Quasi-Least Squares Regression

by Justine Shults,

Series: Chapman & Hall/CRC Monographs on Statistics & Applied Probability

Subject categories
ISBNs
  • 9781420099942

Drawing on the authors’ substantial expertise in modeling longitudinal and clustered data, Quasi-Least Squares Regression provides a thorough treatment of quasi-least squares (QLS) regression—a computational approach for the estimation of correlation parameters within the framework of generalized estimating equations (GEEs). The authors present a detailed evaluation of QLS methodology, demonstrating the advantages of QLS in comparison with alternative methods. They describe how QLS can be used to extend the application of the traditional GEE approach to the analysis of unequally spaced longitudinal data, familial data, and data with multiple sources of correlation. In some settings, QLS also allows for improved analysis with an unstructured correlation matrix.

Special focus is given to goodness-of-fit analysis as well as new strategies for selecting the appropriate working correlation structure for QLS and GEE. A chapter on longitudinal binary data tackles recent issues raised in the statistical literature regarding the appropriateness of semi-parametric methods, such as GEE and QLS, for the analysis of binary data; this chapter includes a comparison with the first-order Markov maximum-likelihood (MARK1ML) approach for binary data.

Examples throughout the book demonstrate each topic of discussion. In particular, a fully worked out example leads readers from model building and interpretation to the planning stages for a future study (including sample size calculations). The code provided enables readers to replicate many of the examples in Stata, often with corresponding R, SAS, or MATLAB® code offered in the text or on the book’s website.

Subject categories
ISBNs
  • 9781420099942

In The Press

"The book does an excellent job of explaining basic concepts and techniques in the analysis of longitudinal and correlated data using QLS and GEE. Well-chosen data examples almost follow all the technical explanations, providing the readers a flavor on what problems QLS solves and how to solve those problems using software. Although the authors mainly use Stata to demonstrate the examples, they also provide web access to R, SAS, and MATLAB code and guidelines to replicate those examples, making the book appealing to a wide audience. The book also successfully incorporates some recent research work without raising its technical level. Therefore, the book will serve as a comprehensible guide to researchers who conduct analysis on correlated data. It would also be a good textbook for graduate students in statistics or biostatistics. Finally, I believe it would be a popular desk reference for methodology-oriented researchers who are interested in longitudinal studies and related fields."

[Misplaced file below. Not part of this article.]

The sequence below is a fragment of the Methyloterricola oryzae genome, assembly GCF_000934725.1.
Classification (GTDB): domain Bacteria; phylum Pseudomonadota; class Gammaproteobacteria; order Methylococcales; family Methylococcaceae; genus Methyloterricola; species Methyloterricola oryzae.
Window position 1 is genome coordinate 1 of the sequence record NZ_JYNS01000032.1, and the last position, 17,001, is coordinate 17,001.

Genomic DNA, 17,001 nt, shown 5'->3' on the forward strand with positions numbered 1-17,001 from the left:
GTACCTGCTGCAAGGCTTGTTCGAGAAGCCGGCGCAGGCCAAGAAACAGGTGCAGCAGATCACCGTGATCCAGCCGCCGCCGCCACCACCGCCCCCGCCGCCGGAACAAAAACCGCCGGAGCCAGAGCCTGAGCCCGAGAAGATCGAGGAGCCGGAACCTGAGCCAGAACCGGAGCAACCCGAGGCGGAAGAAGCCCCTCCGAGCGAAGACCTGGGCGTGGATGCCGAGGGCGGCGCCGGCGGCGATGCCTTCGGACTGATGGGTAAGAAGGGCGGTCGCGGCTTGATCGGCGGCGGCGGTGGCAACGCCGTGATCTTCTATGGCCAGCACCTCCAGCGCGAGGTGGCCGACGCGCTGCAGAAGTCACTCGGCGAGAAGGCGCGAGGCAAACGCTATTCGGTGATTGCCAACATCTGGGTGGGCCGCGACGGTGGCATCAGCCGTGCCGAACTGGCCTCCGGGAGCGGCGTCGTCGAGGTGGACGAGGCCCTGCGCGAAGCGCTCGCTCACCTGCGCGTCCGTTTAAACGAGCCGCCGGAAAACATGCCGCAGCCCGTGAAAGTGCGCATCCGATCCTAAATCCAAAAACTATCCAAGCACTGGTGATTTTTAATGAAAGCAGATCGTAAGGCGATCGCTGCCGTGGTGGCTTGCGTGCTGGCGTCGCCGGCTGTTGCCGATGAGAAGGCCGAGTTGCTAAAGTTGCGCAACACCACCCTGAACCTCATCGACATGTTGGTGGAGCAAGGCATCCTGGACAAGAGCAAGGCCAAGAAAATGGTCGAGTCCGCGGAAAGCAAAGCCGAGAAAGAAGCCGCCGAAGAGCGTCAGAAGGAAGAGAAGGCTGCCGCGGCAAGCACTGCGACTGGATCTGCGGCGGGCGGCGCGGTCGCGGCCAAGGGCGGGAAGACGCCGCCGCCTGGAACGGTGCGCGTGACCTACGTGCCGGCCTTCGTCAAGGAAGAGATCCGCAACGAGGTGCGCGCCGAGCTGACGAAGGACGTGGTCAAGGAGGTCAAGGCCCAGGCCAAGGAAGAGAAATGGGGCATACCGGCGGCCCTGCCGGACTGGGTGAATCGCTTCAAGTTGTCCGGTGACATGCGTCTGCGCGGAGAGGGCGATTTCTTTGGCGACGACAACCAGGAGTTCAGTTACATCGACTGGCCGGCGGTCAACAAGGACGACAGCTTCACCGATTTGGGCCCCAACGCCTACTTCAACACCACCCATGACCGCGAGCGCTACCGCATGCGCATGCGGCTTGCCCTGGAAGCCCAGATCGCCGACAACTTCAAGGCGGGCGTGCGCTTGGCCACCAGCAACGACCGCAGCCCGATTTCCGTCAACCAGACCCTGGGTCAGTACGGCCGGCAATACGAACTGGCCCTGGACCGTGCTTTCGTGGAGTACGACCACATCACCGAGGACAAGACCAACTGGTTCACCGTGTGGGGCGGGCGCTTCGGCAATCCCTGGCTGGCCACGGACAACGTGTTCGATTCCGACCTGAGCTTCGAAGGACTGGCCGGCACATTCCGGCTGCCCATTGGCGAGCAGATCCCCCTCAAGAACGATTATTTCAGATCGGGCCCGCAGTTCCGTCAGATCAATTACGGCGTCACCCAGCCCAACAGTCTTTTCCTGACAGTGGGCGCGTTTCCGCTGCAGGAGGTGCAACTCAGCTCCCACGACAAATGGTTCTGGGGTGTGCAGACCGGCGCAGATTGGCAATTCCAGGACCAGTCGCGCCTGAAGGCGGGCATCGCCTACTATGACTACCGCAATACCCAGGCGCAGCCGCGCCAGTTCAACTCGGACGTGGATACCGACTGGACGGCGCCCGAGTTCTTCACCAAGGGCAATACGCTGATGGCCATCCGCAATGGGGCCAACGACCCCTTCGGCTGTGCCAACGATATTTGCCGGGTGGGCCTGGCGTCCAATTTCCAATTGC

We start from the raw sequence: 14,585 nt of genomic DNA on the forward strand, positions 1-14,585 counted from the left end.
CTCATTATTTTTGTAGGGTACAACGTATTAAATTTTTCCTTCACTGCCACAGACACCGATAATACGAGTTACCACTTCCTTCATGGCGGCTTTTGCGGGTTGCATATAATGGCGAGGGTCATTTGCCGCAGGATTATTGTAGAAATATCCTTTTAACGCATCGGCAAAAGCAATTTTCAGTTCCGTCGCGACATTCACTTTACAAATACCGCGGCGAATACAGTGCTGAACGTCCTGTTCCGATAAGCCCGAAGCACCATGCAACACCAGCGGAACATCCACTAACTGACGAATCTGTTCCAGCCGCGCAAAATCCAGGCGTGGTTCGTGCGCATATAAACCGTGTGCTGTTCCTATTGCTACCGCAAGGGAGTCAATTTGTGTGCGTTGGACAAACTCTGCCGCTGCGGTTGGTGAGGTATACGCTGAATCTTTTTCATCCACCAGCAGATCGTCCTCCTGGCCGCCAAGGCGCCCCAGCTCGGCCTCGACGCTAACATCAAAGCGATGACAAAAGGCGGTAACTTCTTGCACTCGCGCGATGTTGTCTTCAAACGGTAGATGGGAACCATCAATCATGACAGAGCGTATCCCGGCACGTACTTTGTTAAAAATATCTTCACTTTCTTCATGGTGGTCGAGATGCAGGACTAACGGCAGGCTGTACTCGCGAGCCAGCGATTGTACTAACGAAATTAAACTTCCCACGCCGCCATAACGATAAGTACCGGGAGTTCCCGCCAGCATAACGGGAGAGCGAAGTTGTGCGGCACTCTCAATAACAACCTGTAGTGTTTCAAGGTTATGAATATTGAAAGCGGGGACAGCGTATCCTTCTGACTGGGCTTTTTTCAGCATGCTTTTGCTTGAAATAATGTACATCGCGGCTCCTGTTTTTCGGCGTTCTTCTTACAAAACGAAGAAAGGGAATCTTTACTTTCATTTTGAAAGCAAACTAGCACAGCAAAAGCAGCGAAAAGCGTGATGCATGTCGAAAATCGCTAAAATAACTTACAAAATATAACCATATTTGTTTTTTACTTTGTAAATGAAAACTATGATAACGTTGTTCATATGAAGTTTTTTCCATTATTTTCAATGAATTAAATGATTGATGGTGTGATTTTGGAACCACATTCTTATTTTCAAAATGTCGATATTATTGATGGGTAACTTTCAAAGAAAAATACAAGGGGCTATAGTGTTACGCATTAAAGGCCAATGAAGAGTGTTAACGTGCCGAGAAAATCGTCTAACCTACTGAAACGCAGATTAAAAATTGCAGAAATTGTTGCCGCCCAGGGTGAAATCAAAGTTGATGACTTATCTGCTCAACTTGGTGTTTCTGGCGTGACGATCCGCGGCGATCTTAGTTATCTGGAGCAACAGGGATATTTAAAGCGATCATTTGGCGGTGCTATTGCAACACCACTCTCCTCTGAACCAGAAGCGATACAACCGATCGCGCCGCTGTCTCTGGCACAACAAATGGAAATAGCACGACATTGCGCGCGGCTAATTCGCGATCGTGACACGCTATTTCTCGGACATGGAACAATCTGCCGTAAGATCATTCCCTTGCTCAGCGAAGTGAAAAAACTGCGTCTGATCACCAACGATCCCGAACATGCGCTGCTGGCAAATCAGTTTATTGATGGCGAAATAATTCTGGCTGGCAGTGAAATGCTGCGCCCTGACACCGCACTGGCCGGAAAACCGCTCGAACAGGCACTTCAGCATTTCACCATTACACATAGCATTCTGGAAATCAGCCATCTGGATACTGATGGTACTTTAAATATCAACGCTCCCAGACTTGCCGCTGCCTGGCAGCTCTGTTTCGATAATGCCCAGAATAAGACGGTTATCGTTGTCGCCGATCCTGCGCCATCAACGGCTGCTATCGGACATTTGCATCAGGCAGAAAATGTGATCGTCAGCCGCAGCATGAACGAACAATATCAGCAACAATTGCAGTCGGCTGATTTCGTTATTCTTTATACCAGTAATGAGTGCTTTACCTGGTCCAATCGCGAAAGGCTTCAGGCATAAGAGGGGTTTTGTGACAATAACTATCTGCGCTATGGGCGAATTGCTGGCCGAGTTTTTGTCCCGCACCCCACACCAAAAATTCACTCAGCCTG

Journal of the American Statistical Association, March 2015

"This book deals with the quasi-least squares (QLS) regression, presenting a computational approach for the estimation of correlation parameters in the context of the generalized estimating equations (GEEs). … The book is provided with illustrative examples for each topic."
Zentralblatt MATH 1306

About The Author

Justine Shults is an associate professor and co-director of the Pediatrics Section in the Division of Biostatistics in the Perelman School of Medicine at the University of Pennsylvania, where she is the principal investigator of the biostatistics training grant in renal and urologic diseases. She is the Statistical Editor of the Journal of the Pediatric Infectious Disease Society and the Statistical Section Editor of Springer Plus. Professor Shults (with N. Rao Chaganty) developed Quasi-Least Squares (QLS) and was funded by the National Science Foundation and the National Institutes of Health to extend QLS and develop user-friendly software for implementing her new methodology. She has authored or co-authored over 100 peer-reviewed publications, including the initial papers on QLS for unbalanced and unequally spaced longitudinal data and on MARK1ML and the choice of working correlation structure for GEE.

Joseph M. Hilbe is a Solar System Ambassador with the Jet Propulsion Laboratory, an adjunct professor of statistics at Arizona State University, and an Emeritus Professor at the University of Hawaii. An elected fellow of the American Statistical Association and an elected member of the International Statistical Institute (ISI), Professor Hilbe is president of the International Astrostatistics Association as well as chair of the ISI Sports Statistics and Astrostatistics committees. He has authored two editions of the bestseller Negative Binomial Regression, Logistic Regression Models, and Astrostatistical Challenges for the New Astronomy. He also co-authored Methods of Statistical Model Estimation (with A. Robinson), Generalized Estimating Equations, Second Edition (with J. Hardin), and R for Stata Users (with R. Muenchen), as well as 17 encyclopedia articles and book chapters in the past five years.